Home > RIPL > Vol. 7 > Iss. 3 (2008)
UIC Review of Intellectual Property Law
Although the Chinese government has devoted significant resources to censoring the online activities of its citizens, it may soon be facing a new challenge. Virtual-world computer games in which player controlled personas interact in cyberspace are growing in both sophistication and popularity. In such games, the very actions of the characters may represent banned themes which unfold in real time. These lucrative games do not lend themselves to the traditional text-based censorship techniques and site blocking may not be feasible for economic reasons. A deeper understanding of the threat virtual-world gaming represents to Chinese censorship efforts can be gained by exploring: (1) whether use by political activists is likely; (2) the influence such a use is likely to have and whether it represents a threat; (3) if future censorship techniques will be adequate; and (4) what effect such techniques will have on China’s economy. To what extent political freedoms exist in a virtual China may turn one who is better able to manipulate emerging computer technologies.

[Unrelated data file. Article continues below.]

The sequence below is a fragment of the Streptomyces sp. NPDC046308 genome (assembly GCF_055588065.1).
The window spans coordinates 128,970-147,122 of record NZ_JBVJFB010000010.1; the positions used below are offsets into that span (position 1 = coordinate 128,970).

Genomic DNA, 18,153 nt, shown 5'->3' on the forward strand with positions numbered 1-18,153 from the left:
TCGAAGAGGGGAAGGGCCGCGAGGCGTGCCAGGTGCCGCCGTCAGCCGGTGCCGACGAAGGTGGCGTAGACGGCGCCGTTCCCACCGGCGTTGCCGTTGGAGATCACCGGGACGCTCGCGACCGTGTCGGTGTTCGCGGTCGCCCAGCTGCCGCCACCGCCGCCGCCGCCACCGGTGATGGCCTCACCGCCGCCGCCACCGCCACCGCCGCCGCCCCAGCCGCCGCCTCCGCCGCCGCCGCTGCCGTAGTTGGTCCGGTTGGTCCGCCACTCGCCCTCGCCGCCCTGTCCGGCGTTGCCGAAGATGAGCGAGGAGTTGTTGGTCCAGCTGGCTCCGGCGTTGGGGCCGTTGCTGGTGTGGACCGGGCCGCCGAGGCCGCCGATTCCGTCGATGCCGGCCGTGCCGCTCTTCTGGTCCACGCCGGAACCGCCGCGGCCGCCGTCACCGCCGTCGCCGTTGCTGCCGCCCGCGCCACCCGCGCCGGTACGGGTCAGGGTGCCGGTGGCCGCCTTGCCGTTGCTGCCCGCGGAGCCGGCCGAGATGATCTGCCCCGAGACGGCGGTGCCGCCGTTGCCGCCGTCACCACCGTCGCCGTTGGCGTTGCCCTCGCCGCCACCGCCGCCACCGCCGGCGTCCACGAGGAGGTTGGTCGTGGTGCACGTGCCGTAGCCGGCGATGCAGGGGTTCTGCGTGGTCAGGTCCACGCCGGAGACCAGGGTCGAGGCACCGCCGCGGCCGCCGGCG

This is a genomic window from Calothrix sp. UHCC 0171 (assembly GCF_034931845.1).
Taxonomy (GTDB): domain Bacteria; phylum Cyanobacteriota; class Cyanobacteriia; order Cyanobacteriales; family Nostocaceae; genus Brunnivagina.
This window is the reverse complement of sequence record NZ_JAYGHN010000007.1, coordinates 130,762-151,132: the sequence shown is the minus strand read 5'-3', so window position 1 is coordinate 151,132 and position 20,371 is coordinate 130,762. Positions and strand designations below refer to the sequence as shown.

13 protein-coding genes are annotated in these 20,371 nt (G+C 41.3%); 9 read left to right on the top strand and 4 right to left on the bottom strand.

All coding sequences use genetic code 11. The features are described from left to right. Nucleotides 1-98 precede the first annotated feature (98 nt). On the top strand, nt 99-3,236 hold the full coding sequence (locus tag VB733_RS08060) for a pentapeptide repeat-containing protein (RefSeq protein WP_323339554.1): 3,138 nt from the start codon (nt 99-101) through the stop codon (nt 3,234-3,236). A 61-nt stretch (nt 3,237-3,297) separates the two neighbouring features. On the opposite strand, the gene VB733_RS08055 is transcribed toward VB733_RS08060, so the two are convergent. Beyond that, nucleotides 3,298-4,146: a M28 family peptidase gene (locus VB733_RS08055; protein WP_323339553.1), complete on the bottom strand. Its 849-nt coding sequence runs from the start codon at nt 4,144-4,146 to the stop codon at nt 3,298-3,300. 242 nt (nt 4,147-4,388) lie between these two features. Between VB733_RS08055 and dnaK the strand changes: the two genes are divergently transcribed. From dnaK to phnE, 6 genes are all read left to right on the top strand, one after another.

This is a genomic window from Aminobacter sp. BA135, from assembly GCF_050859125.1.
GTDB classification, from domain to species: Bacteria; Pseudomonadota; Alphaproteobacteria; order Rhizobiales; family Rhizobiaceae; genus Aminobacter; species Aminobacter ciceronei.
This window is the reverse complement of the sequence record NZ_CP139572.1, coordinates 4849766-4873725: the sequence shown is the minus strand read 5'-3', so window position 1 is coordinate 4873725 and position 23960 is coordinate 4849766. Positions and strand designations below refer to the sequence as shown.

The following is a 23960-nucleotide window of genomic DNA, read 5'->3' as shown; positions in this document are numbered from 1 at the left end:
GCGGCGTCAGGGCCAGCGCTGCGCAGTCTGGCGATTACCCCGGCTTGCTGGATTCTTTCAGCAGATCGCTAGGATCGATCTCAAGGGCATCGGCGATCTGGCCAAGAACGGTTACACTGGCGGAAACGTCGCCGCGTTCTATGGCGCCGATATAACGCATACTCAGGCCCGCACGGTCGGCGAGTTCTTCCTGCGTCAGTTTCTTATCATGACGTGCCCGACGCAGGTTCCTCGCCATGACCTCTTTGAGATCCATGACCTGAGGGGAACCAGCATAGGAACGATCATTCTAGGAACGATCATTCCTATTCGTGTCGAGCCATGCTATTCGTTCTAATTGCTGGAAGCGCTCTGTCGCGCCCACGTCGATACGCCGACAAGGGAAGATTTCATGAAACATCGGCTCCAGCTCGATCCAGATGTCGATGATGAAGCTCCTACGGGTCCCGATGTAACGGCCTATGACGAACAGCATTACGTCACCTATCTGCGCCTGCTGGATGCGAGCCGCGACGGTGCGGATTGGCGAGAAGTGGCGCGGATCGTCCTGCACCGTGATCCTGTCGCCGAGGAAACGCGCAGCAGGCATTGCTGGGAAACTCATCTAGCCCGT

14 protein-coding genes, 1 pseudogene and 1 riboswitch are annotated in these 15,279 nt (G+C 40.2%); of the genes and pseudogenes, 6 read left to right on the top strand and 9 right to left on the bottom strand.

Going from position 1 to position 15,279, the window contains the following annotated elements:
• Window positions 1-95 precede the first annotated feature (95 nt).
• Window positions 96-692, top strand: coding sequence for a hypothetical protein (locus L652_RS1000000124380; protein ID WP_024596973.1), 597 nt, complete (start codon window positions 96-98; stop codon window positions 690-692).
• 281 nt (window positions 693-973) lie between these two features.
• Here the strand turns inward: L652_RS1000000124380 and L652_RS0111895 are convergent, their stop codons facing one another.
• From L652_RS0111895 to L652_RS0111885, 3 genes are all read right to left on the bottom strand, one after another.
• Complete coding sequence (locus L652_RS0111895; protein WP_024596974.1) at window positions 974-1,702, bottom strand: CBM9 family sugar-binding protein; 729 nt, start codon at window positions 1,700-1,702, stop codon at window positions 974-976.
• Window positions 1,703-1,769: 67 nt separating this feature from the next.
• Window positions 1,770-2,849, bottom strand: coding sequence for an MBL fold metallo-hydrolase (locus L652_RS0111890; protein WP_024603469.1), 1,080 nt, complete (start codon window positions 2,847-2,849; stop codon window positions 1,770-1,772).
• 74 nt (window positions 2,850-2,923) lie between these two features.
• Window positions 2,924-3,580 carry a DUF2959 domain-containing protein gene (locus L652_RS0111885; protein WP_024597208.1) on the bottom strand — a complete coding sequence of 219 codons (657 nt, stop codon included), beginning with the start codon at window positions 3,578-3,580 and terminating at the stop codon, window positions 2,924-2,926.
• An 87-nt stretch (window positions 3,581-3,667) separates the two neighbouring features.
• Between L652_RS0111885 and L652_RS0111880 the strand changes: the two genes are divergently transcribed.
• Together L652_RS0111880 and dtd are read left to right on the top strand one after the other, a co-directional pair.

Steven Hetcher, Virtual China, 7 J. Marshall Rev. Intell. Prop. L. 469 (2008)